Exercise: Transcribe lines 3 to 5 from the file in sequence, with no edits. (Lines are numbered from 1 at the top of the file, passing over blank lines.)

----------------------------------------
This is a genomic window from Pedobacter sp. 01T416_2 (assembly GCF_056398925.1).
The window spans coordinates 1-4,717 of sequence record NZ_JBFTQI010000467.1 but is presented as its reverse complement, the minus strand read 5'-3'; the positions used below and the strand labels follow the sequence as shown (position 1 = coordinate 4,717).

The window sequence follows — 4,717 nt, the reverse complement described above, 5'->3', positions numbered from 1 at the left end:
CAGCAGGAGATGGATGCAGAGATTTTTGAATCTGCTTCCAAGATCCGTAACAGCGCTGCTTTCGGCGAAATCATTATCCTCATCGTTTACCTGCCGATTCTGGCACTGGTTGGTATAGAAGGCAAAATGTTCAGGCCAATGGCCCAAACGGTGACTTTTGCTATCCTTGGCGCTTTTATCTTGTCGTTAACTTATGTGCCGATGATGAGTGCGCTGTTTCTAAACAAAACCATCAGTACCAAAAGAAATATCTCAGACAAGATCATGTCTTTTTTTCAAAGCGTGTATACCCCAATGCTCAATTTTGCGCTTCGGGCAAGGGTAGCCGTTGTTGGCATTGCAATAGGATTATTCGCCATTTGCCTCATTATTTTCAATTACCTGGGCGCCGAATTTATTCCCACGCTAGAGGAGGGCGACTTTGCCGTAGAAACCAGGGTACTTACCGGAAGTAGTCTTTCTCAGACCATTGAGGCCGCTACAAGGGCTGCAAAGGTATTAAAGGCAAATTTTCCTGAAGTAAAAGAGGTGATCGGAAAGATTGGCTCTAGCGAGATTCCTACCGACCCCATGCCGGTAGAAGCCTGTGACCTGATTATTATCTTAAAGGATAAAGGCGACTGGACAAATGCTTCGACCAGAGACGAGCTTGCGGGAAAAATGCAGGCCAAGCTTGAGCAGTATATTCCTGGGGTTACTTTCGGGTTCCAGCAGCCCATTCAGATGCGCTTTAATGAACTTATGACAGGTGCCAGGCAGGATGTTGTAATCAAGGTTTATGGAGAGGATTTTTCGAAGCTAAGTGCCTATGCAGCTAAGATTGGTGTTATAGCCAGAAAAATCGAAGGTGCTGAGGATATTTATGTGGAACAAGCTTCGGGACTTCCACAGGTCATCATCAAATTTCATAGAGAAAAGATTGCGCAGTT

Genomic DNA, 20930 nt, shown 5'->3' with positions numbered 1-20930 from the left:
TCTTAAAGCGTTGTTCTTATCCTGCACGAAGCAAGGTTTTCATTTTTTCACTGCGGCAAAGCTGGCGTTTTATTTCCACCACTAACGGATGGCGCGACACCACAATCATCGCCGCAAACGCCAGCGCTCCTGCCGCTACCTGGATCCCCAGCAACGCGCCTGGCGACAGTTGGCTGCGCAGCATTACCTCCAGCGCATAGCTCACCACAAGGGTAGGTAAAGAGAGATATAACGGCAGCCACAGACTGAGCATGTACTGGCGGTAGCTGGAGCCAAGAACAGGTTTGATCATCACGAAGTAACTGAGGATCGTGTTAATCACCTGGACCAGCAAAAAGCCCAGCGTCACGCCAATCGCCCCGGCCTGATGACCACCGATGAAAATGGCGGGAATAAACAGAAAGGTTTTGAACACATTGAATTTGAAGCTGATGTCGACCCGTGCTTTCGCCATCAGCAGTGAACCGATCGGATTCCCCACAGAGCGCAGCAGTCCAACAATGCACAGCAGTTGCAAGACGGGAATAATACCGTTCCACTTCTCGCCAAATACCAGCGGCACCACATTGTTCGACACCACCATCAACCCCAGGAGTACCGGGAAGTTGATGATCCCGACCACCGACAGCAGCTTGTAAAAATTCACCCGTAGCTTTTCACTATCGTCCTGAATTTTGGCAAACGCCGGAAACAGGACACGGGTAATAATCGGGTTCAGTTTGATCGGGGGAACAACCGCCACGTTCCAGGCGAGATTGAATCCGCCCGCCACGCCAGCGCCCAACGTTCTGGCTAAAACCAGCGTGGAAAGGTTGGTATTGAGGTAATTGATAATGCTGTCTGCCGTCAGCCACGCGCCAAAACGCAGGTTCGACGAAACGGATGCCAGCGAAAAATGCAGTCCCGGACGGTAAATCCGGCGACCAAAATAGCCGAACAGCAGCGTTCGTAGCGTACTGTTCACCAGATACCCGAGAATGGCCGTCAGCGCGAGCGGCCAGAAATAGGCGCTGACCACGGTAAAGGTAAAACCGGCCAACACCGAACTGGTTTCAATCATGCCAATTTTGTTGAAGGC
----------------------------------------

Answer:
The window sequence follows — 4,717 nt, the reverse complement described above, 5'->3', positions numbered from 1 at the left end:
CAGCAGGAGATGGATGCAGAGATTTTTGAATCTGCTTCCAAGATCCGTAACAGCGCTGCTTTCGGCGAAATCATTATCCTCATCGTTTACCTGCCGATTCTGGCACTGGTTGGTATAGAAGGCAAAATGTTCAGGCCAATGGCCCAAACGGTGACTTTTGCTATCCTTGGCGCTTTTATCTTGTCGTTAACTTATGTGCCGATGATGAGTGCGCTGTTTCTAAACAAAACCATCAGTACCAAAAGAAATATCTCAGACAAGATCATGTCTTTTTTTCAAAGCGTGTATACCCCAATGCTCAATTTTGCGCTTCGGGCAAGGGTAGCCGTTGTTGGCATTGCAATAGGATTATTCGCCATTTGCCTCATTATTTTCAATTACCTGGGCGCCGAATTTATTCCCACGCTAGAGGAGGGCGACTTTGCCGTAGAAACCAGGGTACTTACCGGAAGTAGTCTTTCTCAGACCATTGAGGCCGCTACAAGGGCTGCAAAGGTATTAAAGGCAAATTTTCCTGAAGTAAAAGAGGTGATCGGAAAGATTGGCTCTAGCGAGATTCCTACCGACCCCATGCCGGTAGAAGCCTGTGACCTGATTATTATCTTAAAGGATAAAGGCGACTGGACAAATGCTTCGACCAGAGACGAGCTTGCGGGAAAAATGCAGGCCAAGCTTGAGCAGTATATTCCTGGGGTTACTTTCGGGTTCCAGCAGCCCATTCAGATGCGCTTTAATGAACTTATGACAGGTGCCAGGCAGGATGTTGTAATCAAGGTTTATGGAGAGGATTTTTCGAAGCTAAGTGCCTATGCAGCTAAGATTGGTGTTATAGCCAGAAAAATCGAAGGTGCTGAGGATATTTATGTGGAACAAGCTTCGGGACTTCCACAGGTCATCATCAAATTTCATAGAGAAAAGATTGCGCAGTT

Genomic DNA, 20930 nt, shown 5'->3' with positions numbered 1-20930 from the left: